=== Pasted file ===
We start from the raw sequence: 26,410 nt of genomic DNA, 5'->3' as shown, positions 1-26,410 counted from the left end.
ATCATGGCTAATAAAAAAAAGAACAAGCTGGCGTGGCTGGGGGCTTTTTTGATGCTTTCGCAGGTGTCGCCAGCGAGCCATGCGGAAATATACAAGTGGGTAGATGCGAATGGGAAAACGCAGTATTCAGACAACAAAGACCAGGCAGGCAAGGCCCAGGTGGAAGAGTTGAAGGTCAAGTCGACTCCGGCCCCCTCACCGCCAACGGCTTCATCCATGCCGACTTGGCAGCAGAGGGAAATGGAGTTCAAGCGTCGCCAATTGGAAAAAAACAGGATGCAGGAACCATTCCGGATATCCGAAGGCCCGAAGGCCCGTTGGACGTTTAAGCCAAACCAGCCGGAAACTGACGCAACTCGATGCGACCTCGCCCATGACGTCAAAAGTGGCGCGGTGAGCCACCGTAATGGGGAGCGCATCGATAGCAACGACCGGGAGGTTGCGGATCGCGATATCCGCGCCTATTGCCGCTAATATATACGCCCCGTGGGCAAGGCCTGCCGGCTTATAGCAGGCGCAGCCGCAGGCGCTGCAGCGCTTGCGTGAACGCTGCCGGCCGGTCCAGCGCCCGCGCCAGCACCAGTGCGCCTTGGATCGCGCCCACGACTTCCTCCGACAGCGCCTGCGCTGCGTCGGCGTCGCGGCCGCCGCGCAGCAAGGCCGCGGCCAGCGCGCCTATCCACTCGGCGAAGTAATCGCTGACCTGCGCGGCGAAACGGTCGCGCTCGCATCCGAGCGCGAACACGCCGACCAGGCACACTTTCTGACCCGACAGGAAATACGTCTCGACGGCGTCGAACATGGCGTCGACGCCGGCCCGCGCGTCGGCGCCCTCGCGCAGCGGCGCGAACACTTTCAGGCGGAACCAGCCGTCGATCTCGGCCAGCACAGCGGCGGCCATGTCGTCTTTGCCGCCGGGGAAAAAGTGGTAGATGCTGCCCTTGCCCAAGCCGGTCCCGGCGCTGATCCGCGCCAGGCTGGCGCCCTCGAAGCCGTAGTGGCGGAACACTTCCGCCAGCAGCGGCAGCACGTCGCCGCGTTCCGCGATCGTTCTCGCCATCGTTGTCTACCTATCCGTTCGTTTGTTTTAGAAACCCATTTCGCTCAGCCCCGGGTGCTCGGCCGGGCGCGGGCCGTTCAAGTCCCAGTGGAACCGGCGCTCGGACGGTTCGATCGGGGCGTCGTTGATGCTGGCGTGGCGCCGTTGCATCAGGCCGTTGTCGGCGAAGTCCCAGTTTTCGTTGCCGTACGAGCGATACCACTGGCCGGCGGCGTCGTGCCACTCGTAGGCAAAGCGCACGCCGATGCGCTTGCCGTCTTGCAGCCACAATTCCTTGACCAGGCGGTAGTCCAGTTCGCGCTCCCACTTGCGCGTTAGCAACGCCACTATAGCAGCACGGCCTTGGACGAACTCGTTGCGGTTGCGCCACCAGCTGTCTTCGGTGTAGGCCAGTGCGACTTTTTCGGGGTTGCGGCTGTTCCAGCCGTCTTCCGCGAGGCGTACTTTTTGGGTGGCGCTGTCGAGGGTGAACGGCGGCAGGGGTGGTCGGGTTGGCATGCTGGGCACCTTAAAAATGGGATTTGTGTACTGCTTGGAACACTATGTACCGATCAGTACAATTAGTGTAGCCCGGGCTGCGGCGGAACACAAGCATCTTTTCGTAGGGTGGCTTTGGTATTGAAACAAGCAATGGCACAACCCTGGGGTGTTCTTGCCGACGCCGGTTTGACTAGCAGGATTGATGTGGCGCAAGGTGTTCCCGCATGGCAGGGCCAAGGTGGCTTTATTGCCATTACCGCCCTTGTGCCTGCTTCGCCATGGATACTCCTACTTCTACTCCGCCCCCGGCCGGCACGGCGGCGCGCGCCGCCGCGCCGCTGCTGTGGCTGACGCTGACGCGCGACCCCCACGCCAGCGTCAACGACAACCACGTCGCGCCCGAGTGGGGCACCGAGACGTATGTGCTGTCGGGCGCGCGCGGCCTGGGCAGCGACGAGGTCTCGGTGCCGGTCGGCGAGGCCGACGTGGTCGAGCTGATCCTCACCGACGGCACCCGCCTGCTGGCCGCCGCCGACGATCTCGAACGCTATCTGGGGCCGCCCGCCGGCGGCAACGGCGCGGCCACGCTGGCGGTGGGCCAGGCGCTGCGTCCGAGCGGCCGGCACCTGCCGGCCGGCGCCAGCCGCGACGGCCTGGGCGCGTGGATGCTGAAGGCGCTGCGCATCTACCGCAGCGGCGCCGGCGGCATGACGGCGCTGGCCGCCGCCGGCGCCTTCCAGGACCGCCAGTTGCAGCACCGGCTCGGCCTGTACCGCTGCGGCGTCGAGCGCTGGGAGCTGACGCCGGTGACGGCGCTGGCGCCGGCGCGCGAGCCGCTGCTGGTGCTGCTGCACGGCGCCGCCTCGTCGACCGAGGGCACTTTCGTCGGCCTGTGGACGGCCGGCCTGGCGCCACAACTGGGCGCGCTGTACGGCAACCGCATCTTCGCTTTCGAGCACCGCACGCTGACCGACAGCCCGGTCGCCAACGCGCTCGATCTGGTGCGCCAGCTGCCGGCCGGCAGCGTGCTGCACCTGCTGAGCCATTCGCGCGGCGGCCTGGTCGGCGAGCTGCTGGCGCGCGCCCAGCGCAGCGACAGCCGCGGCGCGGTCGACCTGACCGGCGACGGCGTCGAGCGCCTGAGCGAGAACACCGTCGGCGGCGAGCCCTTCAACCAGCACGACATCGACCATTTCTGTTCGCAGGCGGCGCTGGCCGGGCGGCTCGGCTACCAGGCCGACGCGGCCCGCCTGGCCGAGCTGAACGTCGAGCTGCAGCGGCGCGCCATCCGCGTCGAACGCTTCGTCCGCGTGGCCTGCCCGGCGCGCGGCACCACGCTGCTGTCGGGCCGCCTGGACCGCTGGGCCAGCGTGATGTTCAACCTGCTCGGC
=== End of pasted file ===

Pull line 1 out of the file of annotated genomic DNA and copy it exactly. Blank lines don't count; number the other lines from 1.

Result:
We start from the raw sequence: 26,410 nt of genomic DNA, 5'->3' as shown, positions 1-26,410 counted from the left end.